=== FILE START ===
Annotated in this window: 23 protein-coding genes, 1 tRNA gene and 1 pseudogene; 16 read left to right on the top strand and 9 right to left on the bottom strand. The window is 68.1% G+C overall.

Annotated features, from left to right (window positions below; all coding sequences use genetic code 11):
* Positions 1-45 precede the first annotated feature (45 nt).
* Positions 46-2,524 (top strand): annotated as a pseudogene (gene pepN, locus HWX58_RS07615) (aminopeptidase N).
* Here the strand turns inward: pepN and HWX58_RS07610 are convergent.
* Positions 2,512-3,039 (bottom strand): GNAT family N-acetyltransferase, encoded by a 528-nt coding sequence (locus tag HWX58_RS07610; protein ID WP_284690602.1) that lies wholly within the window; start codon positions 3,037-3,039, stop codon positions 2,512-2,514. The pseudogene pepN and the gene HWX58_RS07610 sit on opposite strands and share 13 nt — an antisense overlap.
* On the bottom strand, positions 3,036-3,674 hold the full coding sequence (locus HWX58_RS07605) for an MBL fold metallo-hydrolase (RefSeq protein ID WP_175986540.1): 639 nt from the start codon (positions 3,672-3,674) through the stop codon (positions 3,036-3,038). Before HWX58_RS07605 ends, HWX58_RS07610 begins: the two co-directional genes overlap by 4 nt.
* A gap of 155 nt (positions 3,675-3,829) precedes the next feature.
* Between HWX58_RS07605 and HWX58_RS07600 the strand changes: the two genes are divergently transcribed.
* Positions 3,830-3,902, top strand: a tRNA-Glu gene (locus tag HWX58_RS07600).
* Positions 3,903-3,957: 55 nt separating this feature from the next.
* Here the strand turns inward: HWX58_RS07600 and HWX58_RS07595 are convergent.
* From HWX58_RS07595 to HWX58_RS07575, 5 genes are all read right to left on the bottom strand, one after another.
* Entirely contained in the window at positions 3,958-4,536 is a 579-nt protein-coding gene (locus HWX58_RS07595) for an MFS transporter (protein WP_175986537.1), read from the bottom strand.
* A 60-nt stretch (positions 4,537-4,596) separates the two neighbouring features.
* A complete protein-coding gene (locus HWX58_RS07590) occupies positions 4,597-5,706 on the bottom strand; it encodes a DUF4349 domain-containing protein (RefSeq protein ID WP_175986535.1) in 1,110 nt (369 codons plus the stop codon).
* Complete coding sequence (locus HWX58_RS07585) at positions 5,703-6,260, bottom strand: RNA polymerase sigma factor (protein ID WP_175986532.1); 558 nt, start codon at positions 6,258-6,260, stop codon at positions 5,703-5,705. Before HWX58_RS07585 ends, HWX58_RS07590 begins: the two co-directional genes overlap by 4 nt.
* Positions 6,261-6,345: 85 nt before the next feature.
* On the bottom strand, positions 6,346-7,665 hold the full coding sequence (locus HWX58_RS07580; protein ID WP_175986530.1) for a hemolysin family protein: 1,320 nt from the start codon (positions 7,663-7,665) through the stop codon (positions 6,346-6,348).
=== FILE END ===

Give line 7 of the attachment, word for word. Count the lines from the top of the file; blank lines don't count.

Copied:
* On the bottom strand, positions 3,036-3,674 hold the full coding sequence (locus HWX58_RS07605) for an MBL fold metallo-hydrolase (RefSeq protein ID WP_175986540.1): 639 nt from the start codon (positions 3,672-3,674) through the stop codon (positions 3,036-3,038). Before HWX58_RS07605 ends, HWX58_RS07610 begins: the two co-directional genes overlap by 4 nt.